[rabbitmq-discuss] RedHat's Pending AMQP w/ XML Patent

Alexis Richardson alexis.richardson at gmail.com
Mon Mar 16 17:19:47 GMT 2009


On Mon, Mar 16, 2009 at 3:23 PM, Matt Heitzenroder
<mheitzenroder at gmail.com> wrote:
> We are implementing a project using RabbitMQ.

Cool - and thanks for getting in touch.

> I would be interested in LShift's/CohesiveFT's opinion on the patent
> filed by RedHat, per http://bit.ly/lTFb

That's a very interesting question.  We've brought this to the
attention of the AMQP Working Group, of which we are a member.
Currently the matter is under discussion - so keep an eye on how
things evolve.

The way AMQP works is that ALL members of the WG grant a patent
license to ALL implementers and users of AMQP for patents held that
may affect use of AMQP.  So anything in the specification is
definitely safe from patent abuse and this is upheld by a substantial
body of law and commercial interest.  This is similar to, say, the
W3C.  AMQP is protected from royalty and tenancy abuse, as befits an
Internet protocol.

The problem with this particular patent application is that it covers
something not currently in the AMQP spec.  Were the AMQP spec to
include XML exchanges as an "Extension", then Red Hat would be obliged
to grant licenses to users and implementers, if the patent had been
approved.  We don't expect this particular patent to get approved --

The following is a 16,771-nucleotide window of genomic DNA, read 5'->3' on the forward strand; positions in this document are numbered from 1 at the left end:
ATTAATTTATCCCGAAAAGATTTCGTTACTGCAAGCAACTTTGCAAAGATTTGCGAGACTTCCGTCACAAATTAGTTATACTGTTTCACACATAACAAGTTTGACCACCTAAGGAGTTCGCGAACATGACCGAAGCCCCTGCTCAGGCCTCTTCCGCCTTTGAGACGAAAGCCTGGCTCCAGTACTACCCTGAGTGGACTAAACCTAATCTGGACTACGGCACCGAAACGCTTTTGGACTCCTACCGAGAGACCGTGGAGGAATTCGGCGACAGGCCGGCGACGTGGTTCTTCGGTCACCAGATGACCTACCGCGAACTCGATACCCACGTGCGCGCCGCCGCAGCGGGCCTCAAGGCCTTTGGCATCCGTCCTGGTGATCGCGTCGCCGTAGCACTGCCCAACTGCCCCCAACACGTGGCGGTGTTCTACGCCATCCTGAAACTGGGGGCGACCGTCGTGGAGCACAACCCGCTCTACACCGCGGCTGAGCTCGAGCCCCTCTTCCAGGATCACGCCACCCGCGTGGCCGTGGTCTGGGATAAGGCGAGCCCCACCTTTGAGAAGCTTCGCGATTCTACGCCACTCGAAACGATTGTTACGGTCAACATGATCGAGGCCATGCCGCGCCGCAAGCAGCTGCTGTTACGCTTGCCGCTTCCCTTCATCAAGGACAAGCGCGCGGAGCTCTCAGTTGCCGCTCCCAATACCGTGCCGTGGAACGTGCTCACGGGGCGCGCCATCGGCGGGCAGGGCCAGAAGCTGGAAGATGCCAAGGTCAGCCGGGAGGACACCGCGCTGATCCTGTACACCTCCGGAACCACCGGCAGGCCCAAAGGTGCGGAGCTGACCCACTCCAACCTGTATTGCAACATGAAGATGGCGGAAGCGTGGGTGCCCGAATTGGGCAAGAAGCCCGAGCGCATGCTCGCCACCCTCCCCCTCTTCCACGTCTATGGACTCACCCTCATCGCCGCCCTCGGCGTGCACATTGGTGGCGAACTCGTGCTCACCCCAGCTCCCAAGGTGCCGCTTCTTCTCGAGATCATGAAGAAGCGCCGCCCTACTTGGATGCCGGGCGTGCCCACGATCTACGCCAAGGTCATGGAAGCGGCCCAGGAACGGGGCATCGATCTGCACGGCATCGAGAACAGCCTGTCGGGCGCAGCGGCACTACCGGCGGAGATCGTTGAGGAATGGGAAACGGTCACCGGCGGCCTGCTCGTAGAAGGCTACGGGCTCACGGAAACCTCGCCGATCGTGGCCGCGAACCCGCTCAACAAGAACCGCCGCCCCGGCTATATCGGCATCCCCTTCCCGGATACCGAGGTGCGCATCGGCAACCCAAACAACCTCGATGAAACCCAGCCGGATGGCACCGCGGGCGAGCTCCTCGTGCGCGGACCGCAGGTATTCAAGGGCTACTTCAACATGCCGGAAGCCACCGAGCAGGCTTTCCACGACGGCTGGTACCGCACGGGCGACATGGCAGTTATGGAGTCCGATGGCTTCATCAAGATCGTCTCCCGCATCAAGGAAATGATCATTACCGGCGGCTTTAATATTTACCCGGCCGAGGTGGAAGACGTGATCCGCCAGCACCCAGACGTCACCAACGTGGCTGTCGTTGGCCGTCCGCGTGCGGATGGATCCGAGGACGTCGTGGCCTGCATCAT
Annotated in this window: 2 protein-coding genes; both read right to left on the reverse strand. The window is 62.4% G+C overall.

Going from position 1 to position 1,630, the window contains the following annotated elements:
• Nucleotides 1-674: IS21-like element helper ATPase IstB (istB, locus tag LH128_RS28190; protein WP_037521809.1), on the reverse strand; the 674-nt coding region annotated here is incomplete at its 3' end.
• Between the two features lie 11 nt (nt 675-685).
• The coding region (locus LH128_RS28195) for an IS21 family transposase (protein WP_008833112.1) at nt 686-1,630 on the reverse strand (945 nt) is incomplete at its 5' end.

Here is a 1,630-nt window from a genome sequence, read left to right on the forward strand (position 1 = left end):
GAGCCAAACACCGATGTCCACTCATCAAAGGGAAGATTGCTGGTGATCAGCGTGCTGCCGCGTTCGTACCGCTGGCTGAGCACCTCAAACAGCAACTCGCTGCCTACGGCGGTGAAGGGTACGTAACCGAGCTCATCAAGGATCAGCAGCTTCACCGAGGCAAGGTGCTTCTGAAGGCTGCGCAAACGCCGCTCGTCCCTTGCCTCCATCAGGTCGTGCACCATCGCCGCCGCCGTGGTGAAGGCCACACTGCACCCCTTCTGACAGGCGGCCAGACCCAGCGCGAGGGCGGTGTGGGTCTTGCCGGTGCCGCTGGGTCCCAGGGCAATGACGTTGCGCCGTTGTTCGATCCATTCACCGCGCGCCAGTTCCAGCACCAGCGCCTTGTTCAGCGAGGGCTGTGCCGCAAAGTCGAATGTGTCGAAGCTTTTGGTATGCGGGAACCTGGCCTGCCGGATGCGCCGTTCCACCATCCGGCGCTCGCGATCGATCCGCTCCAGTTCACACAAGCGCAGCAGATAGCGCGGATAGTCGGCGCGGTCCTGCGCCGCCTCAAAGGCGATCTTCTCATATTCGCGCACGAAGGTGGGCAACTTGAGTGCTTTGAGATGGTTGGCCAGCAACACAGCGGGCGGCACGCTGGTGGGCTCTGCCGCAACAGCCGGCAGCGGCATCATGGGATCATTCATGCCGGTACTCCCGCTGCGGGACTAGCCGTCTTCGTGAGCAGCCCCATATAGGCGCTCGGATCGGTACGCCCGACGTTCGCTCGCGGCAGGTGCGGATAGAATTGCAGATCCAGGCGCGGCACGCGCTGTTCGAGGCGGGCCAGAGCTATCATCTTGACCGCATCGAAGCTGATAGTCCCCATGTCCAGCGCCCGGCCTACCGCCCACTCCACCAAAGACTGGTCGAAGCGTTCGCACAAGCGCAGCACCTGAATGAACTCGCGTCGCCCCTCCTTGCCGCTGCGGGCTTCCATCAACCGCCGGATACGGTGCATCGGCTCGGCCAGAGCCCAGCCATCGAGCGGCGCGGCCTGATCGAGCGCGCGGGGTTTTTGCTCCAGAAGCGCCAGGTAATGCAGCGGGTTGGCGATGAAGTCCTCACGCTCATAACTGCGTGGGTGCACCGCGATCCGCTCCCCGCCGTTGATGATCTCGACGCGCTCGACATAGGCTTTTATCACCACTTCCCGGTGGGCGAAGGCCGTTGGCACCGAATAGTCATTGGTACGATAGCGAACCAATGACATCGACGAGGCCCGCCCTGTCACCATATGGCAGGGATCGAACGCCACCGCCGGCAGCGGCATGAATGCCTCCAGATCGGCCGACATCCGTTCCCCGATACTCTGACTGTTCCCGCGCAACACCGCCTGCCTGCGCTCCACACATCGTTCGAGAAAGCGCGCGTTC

it is too 'obvious'.  In any case we and other members of the Working
Group are taking steps to make sure AMQP stays 100% free and open,
even for extensions of this sort.  We want that because it promotes
interop as the spec evolves, and attracts many more implementers.

We are however very annoyed about the Fear, Uncertainty and Doubt that
actions like this cause.  We are astonished that Red Hat applied for a
patent of this type -- as long ago as 2007 would you believe --
without talking to the Working Group about the best way to protect
AMQP Extensions from patent spam and other abuse such as trolling.

The cheapest and easiest solution would have been to establish
defensive prior art by making this very obvious design very public
indeed, preferably attached to legal language placing the text of the
claim in a safe domain (such as AMQP WG, FSF, or Public).  The fact
that this was not done, raises questions about Red Hat business
practice and casts doubt on their motives.  I suppose for now we shall
all draw our own conclusions.

I hope that Red Hat come clean about their intentions and help to
defuse any FUD.  I do believe they are sincerely committed to the
existing Working Group contracts and would like to see them defend
open standards in the future.  Note that I use 'open standard'
advisedly -- the situation here is very different from the OIN patent
portfolio which is designed to protect Linux.  There is no notion of
interop for Linux, at least nothing like AMQP interop.  The approaches
used by the W3C and IETF are more appropriate here.

> How does this effect RabbitMQ?

Currently not at all.  We shall work to make sure that it never does
and expect to be able to report a suitable guarantee on behalf of the
Working Group as soon as possible.  There are a number of ways to do
this, none of which are terribly difficult, and people in the Working
Group are working as a group to make it happen and do so unambiguously

> What about the overall effect on the
> adoption of AMQP?

I don't think that scaring users and implementers is good for AMQP
adoption.  This gives Red Hat, and everyone else, a strong incentive
to sort out the mess they have caused.  Then we can all move on,
probably stronger for the experience.

Let me know if this helps,

Alexis Richardson,

> Cheers,
> Matt
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